Arkansas and New Mexico always planned on moving off of HC.gov onto their own full exchange platform but never got around to doing so. Kentucky's ("kynect") was working perfectly well from day one, and only made the move to the federal platform after three years because new GOP Governor Matt Bevin decided he didn't like it for whatever reason. New Mexico and Oregon, meanwhile, had such major technical problems at launch that they scrapped their sites after the first year and moved to the Mothership. (As an aside, Hawaii also scrapped their exchange site after the second or third year, but they shut down their entire state-based exchange and moved everything to HC.gov).

Holy smokes. A huge shout-out to Esther F. for the heads up on this. I have no idea how this story slipped under my radar the past few months:

Northam signs healthcare bill to provide relief to Virginia entrepreneurs
Published Wednesday, Apr. 11, 2018, 12:42 pm

Gov. Ralph Northam signed a new healthcare bill into law that will provide relief to many small business owners currently struggling with the Central Virginia insurance premium crisis.

Members of local advocacy group Charlottesville For Reasonable Health Insurance had provided testimony at the Virginia General Assembly and organized an email campaign, helping to ensure passage of the bill through the legislative session. Introduced by Sen. Creigh Deeds and effective July 1 2018, SB672 will allow self-employed people to take advantage of the much more affordable health plans in the small group business marketplace, without having to hire employees.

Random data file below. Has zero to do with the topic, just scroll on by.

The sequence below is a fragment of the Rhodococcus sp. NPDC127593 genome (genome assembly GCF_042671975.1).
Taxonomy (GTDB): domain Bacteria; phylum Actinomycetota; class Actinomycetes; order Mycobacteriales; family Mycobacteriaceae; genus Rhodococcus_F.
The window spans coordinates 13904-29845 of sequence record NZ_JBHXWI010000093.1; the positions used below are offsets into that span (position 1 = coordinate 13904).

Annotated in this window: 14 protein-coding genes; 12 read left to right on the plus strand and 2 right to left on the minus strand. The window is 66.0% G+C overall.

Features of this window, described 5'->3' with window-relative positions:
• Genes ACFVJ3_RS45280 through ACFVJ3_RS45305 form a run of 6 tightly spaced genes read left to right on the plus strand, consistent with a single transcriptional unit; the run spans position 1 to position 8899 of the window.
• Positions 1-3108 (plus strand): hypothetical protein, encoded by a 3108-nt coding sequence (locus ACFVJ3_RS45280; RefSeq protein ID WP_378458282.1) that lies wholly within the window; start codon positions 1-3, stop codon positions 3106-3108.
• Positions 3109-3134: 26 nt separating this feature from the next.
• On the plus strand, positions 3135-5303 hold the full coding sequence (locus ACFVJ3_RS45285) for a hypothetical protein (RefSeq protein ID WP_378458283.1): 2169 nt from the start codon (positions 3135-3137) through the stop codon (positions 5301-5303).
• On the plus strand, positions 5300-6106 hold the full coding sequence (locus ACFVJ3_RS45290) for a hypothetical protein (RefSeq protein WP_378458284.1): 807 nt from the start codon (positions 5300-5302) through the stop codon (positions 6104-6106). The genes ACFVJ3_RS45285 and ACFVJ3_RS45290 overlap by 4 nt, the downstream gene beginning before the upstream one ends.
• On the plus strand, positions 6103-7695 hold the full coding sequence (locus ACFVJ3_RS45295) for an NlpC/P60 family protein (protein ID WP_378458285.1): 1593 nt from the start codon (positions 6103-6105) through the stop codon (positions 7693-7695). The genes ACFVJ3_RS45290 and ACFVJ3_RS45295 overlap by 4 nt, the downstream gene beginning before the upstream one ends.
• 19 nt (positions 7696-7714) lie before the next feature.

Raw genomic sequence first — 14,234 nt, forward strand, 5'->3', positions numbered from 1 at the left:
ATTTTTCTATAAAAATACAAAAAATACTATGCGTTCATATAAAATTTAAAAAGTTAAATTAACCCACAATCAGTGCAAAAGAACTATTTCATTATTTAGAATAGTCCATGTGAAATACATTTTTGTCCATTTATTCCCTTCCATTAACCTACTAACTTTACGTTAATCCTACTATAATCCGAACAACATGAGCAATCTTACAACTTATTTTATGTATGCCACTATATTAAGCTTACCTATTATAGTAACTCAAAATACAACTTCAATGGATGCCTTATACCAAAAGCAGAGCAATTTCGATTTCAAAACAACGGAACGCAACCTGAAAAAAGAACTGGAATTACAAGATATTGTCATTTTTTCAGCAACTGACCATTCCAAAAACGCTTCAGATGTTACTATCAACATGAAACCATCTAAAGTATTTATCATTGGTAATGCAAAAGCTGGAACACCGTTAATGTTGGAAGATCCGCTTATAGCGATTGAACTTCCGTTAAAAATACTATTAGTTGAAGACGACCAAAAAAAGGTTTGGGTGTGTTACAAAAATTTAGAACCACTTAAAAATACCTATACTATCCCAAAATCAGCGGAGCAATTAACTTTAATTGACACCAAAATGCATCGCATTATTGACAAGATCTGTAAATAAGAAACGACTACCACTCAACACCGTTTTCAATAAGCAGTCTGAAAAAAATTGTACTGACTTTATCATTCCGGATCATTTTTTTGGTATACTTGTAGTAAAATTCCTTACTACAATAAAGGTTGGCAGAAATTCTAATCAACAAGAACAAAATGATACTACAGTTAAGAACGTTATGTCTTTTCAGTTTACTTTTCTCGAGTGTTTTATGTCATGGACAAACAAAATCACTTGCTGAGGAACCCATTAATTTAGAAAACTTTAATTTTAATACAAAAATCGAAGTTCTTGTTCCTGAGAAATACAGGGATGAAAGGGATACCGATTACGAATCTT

The Basic Health Program is one of the more obscure provisions of the Affordable Care Act. Very few people outside of the healthcare wonk community know anything about it...unless they live in Minnesota or New York State.

The short version is that it's an optional low-income healthcare program designed for people at the income tier just above Medicaid expansion...138% - 200% of the Federal Poverty Line, or between around $16,600 - $24,100/year for a single adult. In most states people in that income range would be expected to enroll in heavily-subsidized ACA exchange policies. In New York and Minnesota, however, they've instead set up Basic Health Programs (BHPs) for this population instead.